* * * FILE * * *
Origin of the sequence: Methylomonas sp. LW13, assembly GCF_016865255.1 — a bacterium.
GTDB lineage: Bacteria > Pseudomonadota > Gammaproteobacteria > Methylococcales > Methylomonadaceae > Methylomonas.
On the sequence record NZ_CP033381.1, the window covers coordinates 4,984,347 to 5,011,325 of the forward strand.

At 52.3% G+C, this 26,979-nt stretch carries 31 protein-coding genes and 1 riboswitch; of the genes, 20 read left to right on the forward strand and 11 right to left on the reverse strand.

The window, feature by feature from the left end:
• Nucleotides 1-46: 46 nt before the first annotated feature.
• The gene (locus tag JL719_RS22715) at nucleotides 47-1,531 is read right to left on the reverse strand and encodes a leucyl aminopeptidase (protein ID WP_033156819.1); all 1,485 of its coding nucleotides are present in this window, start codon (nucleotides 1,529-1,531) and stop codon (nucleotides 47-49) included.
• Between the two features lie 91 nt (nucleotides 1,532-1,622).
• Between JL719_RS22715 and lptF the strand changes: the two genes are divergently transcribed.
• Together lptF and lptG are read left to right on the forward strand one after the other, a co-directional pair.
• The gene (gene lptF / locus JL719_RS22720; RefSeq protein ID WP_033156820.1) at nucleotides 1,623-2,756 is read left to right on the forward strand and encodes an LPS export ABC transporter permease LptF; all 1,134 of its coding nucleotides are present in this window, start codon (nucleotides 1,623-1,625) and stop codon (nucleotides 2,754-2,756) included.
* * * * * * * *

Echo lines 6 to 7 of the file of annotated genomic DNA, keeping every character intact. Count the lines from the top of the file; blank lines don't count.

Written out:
• Nucleotides 1-46: 46 nt before the first annotated feature.
• The gene (locus tag JL719_RS22715) at nucleotides 47-1,531 is read right to left on the reverse strand and encodes a leucyl aminopeptidase (protein ID WP_033156819.1); all 1,485 of its coding nucleotides are present in this window, start codon (nucleotides 1,529-1,531) and stop codon (nucleotides 47-49) included.